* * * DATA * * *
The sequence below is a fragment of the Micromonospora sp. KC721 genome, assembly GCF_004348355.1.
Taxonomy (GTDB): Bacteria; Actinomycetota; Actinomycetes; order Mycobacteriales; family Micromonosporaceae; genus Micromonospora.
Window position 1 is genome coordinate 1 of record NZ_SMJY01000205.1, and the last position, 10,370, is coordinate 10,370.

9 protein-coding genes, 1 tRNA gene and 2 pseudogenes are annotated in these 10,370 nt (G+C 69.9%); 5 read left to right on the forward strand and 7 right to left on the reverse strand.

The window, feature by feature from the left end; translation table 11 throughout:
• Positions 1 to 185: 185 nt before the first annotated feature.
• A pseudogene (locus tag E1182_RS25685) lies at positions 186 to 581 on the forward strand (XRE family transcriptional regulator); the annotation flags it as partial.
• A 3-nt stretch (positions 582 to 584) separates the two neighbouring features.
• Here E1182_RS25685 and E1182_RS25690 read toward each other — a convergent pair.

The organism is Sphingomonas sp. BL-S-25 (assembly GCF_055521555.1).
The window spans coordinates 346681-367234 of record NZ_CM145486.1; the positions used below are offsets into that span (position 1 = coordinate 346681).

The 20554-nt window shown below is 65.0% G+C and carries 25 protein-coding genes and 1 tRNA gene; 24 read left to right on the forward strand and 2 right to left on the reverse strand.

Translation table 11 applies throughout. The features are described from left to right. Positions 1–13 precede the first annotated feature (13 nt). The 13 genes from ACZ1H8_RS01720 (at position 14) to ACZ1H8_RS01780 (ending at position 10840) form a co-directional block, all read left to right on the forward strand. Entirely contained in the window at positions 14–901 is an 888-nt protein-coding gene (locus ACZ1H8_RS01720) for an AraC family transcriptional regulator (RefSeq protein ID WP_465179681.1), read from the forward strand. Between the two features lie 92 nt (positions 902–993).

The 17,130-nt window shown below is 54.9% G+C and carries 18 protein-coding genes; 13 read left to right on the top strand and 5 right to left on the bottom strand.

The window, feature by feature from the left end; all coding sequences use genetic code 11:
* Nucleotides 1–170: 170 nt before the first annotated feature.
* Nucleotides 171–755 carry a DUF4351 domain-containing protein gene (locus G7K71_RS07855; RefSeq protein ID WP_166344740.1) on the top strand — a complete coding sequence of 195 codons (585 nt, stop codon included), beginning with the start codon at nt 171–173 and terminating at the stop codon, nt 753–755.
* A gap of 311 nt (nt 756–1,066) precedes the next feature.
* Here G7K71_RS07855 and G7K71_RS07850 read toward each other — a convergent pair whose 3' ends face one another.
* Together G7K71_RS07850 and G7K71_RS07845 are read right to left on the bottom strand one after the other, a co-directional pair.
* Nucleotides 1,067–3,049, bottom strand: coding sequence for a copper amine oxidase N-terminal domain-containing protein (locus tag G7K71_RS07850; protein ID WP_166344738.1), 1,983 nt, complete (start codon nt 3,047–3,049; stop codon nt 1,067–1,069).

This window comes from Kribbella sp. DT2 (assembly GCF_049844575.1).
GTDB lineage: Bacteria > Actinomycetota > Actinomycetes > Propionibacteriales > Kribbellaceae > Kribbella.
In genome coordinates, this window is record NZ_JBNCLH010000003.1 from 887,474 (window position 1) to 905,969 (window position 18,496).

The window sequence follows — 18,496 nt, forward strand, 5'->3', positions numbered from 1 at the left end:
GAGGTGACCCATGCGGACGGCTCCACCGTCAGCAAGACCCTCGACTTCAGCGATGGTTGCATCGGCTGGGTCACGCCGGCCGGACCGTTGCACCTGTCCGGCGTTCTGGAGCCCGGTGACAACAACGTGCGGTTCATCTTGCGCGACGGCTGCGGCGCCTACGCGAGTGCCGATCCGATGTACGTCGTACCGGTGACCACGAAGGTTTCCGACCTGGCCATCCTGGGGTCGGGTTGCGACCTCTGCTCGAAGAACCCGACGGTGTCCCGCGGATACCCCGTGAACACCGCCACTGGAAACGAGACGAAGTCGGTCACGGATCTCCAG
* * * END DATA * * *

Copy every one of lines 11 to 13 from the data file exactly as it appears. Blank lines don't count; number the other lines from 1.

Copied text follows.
The window spans coordinates 346681-367234 of record NZ_CM145486.1; the positions used below are offsets into that span (position 1 = coordinate 346681).

The 20554-nt window shown below is 65.0% G+C and carries 25 protein-coding genes and 1 tRNA gene; 24 read left to right on the forward strand and 2 right to left on the reverse strand.

Translation table 11 applies throughout. The features are described from left to right. Positions 1–13 precede the first annotated feature (13 nt). The 13 genes from ACZ1H8_RS01720 (at position 14) to ACZ1H8_RS01780 (ending at position 10840) form a co-directional block, all read left to right on the forward strand. Entirely contained in the window at positions 14–901 is an 888-nt protein-coding gene (locus ACZ1H8_RS01720) for an AraC family transcriptional regulator (RefSeq protein ID WP_465179681.1), read from the forward strand. Between the two features lie 92 nt (positions 902–993).